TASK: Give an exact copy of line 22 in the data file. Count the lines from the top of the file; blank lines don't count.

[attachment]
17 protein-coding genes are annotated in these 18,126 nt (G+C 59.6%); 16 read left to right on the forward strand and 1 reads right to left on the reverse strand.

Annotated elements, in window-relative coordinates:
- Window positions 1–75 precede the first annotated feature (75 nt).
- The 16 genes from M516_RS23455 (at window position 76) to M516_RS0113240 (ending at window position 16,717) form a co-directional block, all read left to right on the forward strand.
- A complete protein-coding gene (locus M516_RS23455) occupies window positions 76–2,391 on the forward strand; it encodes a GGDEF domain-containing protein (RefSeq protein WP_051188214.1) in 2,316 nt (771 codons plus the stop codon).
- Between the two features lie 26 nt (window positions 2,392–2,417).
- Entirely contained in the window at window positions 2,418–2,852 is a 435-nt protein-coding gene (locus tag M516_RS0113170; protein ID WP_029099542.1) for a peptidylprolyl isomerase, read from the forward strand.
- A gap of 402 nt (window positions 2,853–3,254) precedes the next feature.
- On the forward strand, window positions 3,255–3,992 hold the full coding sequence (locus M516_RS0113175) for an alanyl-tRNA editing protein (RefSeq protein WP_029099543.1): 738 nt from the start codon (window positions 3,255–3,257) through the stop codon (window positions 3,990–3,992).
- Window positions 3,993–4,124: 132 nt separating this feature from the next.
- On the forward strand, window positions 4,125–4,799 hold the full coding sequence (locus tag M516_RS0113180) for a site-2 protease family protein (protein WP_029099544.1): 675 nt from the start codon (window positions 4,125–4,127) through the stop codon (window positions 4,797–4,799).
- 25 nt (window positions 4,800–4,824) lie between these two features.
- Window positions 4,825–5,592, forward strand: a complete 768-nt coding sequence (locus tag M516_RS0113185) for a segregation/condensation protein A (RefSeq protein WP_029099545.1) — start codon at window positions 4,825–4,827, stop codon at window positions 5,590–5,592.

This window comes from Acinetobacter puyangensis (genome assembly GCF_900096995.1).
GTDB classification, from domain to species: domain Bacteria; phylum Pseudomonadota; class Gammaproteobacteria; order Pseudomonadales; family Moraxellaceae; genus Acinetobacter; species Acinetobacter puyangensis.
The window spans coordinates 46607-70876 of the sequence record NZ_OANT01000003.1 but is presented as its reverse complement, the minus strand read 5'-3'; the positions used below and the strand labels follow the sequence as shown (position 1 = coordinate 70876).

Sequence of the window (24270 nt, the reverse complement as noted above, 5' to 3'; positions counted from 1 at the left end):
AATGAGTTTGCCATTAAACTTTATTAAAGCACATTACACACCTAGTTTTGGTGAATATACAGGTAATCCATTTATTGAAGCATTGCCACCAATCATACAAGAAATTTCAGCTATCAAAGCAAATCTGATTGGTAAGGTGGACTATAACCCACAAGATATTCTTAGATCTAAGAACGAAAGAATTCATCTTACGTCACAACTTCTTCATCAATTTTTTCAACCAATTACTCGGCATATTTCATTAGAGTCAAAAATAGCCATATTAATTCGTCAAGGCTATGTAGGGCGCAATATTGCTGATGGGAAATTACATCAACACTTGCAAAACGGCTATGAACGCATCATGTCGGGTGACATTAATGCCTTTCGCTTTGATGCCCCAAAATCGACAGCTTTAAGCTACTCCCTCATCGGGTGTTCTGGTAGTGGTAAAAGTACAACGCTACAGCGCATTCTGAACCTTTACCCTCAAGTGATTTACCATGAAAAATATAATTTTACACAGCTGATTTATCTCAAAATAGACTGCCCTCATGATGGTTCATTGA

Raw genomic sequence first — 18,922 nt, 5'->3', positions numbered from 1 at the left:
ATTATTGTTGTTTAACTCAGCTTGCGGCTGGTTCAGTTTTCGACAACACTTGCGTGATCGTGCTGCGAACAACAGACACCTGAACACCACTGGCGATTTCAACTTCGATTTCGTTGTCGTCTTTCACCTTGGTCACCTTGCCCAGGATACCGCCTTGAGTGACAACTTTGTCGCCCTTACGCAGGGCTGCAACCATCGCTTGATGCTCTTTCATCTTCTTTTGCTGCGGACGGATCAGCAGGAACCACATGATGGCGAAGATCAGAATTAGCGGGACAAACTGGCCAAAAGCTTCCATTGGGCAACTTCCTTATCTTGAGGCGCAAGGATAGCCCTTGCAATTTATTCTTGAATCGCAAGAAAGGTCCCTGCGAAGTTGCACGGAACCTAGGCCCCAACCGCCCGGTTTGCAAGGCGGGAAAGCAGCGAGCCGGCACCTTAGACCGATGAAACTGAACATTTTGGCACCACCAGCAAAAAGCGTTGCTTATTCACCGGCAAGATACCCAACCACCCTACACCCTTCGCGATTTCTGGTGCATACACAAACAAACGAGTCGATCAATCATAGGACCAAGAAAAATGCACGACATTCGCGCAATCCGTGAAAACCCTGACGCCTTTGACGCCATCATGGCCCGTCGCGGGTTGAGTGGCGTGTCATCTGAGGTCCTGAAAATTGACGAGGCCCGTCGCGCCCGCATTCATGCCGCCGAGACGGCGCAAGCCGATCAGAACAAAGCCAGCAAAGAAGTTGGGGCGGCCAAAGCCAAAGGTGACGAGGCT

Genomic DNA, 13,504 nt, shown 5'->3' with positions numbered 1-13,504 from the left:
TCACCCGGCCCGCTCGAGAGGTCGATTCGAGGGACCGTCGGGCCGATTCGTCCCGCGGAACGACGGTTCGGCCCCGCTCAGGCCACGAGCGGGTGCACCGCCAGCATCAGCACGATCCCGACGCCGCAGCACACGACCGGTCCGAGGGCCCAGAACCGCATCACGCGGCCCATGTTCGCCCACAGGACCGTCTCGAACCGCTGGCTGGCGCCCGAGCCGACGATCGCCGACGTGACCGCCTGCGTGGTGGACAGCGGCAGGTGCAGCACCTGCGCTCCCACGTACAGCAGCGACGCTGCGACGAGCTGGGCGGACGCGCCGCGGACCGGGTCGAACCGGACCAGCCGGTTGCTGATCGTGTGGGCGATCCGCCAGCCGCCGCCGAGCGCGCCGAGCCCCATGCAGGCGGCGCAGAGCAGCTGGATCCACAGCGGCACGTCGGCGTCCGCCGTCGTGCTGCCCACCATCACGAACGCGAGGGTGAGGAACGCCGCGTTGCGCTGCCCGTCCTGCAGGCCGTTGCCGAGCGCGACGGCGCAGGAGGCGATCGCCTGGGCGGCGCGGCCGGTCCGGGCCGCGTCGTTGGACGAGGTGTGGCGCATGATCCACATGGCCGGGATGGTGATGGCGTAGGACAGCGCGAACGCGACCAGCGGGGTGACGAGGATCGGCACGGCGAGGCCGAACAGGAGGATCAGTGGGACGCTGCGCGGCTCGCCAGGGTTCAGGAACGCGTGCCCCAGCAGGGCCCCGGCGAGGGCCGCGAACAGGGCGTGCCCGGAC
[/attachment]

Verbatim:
TCACCCGGCCCGCTCGAGAGGTCGATTCGAGGGACCGTCGGGCCGATTCGTCCCGCGGAACGACGGTTCGGCCCCGCTCAGGCCACGAGCGGGTGCACCGCCAGCATCAGCACGATCCCGACGCCGCAGCACACGACCGGTCCGAGGGCCCAGAACCGCATCACGCGGCCCATGTTCGCCCACAGGACCGTCTCGAACCGCTGGCTGGCGCCCGAGCCGACGATCGCCGACGTGACCGCCTGCGTGGTGGACAGCGGCAGGTGCAGCACCTGCGCTCCCACGTACAGCAGCGACGCTGCGACGAGCTGGGCGGACGCGCCGCGGACCGGGTCGAACCGGACCAGCCGGTTGCTGATCGTGTGGGCGATCCGCCAGCCGCCGCCGAGCGCGCCGAGCCCCATGCAGGCGGCGCAGAGCAGCTGGATCCACAGCGGCACGTCGGCGTCCGCCGTCGTGCTGCCCACCATCACGAACGCGAGGGTGAGGAACGCCGCGTTGCGCTGCCCGTCCTGCAGGCCGTTGCCGAGCGCGACGGCGCAGGAGGCGATCGCCTGGGCGGCGCGGCCGGTCCGGGCCGCGTCGTTGGACGAGGTGTGGCGCATGATCCACATGGCCGGGATGGTGATGGCGTAGGACAGCGCGAACGCGACCAGCGGGGTGACGAGGATCGGCACGGCGAGGCCGAACAGGAGGATCAGTGGGACGCTGCGCGGCTCGCCAGGGTTCAGGAACGCGTGCCCCAGCAGGGCCCCGGCGAGGGCCGCGAACAGGGCGTGCCCGGAC